By Johnny Jackson
Seven Henry County teens will be among 180 cadets to graduate today from the Fort Gordon Youth Challenge Academy (YCA) in Augusta.
YCA is a 22-week residential youth program, operated by the Georgia National Guard, for teens aged 16-18, who have dropped out of school.
"It would have been a bumpy road, if I didn't come here," said Marquez Tippit, 16.
The military-styled program provides teens with the opportunity to complete basic academic courses leading to a high school diploma or GED.
The voluntary program also provides life-skills training that emphasizes academic, physical fitness and personal discipline.
"Living with 38 people, I had to learn how to adapt to that," Tippit said. "I learned discipline, respect, integrity, teamwork ..."
He was able to get his GED and prepare for a future in the Air Force.
Tippit was part of a group of four students from Stockbridge that included Nicholas Bates, Tiphanie Boykin, and Evan Sieli. Other Henry pupils were Brian Gulley and Floyd Thompson, of Hampton, and Franklin Hartsfield, II, of Locust Grove. They are part of the largest class to graduate from YCA-Gordon since the campus opened in 2000.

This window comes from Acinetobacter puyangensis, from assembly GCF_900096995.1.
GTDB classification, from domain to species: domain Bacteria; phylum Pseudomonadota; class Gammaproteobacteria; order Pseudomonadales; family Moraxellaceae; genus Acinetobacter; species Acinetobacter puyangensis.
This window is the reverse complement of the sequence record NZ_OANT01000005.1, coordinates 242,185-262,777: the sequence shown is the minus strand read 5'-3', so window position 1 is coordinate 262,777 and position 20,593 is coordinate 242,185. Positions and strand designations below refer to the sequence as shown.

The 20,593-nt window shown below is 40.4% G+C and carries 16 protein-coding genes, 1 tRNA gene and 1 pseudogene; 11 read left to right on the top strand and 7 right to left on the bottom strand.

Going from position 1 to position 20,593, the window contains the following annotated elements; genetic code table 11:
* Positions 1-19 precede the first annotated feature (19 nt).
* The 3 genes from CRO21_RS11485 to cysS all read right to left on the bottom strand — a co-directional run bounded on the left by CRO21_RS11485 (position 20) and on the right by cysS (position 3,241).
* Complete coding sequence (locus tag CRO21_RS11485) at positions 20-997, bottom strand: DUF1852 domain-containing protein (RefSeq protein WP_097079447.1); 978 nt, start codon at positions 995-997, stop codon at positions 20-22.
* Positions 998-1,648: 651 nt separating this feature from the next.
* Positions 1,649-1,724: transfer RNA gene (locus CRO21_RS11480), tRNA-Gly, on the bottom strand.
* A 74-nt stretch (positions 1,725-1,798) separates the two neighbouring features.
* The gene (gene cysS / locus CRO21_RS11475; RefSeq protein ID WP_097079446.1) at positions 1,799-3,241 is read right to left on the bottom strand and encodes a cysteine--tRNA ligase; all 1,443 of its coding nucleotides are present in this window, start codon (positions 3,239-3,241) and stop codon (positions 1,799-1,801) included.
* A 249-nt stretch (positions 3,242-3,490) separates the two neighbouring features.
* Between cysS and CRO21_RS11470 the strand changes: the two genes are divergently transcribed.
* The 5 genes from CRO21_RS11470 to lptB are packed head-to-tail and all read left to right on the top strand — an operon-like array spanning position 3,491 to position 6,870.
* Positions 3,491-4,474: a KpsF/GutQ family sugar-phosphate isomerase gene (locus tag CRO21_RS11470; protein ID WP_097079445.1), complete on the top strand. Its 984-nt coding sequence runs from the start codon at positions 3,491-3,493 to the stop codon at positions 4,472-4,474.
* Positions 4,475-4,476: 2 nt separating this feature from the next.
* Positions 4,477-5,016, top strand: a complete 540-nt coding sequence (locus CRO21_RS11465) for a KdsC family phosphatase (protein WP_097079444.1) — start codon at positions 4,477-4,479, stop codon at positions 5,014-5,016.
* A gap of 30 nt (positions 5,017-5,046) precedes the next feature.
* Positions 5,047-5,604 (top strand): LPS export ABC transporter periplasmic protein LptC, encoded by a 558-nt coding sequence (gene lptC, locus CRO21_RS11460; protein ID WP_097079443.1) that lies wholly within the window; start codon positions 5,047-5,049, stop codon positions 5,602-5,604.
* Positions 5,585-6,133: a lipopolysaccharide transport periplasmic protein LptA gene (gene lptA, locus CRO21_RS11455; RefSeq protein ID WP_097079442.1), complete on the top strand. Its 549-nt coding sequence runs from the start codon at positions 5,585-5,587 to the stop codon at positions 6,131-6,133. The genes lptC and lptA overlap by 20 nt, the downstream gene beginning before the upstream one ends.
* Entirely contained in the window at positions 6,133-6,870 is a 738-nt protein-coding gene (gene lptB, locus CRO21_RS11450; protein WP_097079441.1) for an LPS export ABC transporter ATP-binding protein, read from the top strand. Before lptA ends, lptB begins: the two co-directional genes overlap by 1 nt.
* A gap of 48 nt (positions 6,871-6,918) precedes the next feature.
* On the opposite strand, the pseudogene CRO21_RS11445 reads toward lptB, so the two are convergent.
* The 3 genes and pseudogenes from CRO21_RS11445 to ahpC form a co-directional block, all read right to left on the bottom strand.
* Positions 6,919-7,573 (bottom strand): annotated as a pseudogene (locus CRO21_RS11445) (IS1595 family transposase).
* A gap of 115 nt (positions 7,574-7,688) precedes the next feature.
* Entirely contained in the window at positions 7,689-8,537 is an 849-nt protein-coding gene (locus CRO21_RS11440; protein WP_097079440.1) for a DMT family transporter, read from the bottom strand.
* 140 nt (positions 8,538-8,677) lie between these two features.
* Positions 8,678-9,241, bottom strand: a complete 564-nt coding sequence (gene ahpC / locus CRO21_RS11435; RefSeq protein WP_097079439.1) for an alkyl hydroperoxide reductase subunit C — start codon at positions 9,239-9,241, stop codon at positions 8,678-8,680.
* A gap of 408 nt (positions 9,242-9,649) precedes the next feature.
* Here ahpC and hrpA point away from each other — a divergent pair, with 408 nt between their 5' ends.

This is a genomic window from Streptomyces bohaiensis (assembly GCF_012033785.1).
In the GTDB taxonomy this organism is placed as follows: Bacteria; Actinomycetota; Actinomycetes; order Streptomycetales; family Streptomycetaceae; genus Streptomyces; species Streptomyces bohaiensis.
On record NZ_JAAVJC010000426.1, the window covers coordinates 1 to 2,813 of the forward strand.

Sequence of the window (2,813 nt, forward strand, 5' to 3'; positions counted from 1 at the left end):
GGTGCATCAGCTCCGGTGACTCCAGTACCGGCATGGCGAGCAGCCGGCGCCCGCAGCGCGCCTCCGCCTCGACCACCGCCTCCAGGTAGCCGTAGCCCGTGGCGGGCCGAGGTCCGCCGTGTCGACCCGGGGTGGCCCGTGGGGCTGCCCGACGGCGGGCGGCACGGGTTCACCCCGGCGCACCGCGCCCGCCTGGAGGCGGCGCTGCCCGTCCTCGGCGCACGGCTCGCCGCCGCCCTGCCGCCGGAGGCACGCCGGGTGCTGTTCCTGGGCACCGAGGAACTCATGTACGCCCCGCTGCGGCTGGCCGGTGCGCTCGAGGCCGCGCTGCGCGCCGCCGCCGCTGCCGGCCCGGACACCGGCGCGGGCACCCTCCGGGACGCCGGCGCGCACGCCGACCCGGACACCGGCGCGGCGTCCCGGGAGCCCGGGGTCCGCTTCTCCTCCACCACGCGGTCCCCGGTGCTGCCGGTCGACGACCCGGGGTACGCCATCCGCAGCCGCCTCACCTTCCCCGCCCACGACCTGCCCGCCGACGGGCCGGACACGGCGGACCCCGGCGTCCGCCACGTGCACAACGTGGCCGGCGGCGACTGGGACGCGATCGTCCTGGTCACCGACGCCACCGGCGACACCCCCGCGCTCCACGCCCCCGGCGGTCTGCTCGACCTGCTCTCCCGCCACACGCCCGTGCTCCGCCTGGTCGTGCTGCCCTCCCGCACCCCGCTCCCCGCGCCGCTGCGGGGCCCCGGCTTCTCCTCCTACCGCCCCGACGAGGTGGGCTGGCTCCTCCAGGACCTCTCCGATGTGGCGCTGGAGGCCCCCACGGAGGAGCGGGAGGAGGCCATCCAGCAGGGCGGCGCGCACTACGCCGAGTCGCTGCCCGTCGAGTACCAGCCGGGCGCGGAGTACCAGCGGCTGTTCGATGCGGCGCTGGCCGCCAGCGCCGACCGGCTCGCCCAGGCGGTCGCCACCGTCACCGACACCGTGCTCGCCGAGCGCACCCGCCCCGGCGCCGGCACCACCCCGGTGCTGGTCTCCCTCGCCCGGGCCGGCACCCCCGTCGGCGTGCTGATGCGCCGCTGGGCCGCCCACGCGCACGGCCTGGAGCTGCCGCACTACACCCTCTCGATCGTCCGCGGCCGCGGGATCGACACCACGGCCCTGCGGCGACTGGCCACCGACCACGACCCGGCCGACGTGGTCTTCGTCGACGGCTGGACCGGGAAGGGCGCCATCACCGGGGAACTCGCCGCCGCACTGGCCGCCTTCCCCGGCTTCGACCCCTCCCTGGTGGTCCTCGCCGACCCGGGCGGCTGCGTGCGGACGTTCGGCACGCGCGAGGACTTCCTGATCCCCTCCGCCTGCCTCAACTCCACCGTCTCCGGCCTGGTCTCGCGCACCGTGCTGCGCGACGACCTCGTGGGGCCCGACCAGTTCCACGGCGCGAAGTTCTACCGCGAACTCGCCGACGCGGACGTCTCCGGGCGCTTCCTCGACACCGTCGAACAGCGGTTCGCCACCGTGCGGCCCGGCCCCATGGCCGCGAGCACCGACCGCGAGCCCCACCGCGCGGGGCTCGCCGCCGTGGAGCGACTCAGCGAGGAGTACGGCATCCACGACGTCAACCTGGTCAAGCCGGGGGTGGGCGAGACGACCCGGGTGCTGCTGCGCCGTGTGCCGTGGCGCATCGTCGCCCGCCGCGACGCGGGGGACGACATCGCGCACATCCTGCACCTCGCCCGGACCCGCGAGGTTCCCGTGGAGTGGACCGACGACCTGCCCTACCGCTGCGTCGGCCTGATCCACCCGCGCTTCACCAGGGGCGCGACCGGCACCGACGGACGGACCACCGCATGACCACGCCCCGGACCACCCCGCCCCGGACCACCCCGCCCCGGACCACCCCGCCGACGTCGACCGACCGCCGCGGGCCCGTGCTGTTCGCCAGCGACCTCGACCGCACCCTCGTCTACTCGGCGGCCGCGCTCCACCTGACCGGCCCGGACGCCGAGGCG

"In most occasions, high school counselors lead them toward Youth Challenge," said Lt. Col. Ken Baldowski, spokesman for YCA.
"The primary focus is the completion of education and getting their GED," Baldowski said. "Of course, they learn life skills and physical fitness. It's a very regimented environment. However, it is all voluntary; they are free to leave whenever they chose."
While a percentage of YCA graduates will enter the military service after graduation, others will continue their education at local colleges and technical schools.
Seventeen-year-old Gulley plans to enter the Job Corps to become a certified heavy equipment mechanic.
"YCA was a good experience for me," Gulley said. "I think it's a good program. They taught me a whole bunch of discipline and teamwork. If anyone needs to get their life straight, come here."
Many YCA graduates return to their hometowns and are paired with volunteer YCA mentors in the community to assist them for a year.
Likewise, Hartsfield said he wants to be an example for his 6-year-old brother, Branson, by pursuing a four-year college degree in "musical engineering."
"I try to be [an example]," said Hartsfield, 18. "I try to teach him to do the right thing and not make the same mistakes I did. Overall, I learned how to be a better person with integrity."
Today's YCA commencement speaker will be Georgia's Secretary of State Karen Handel.
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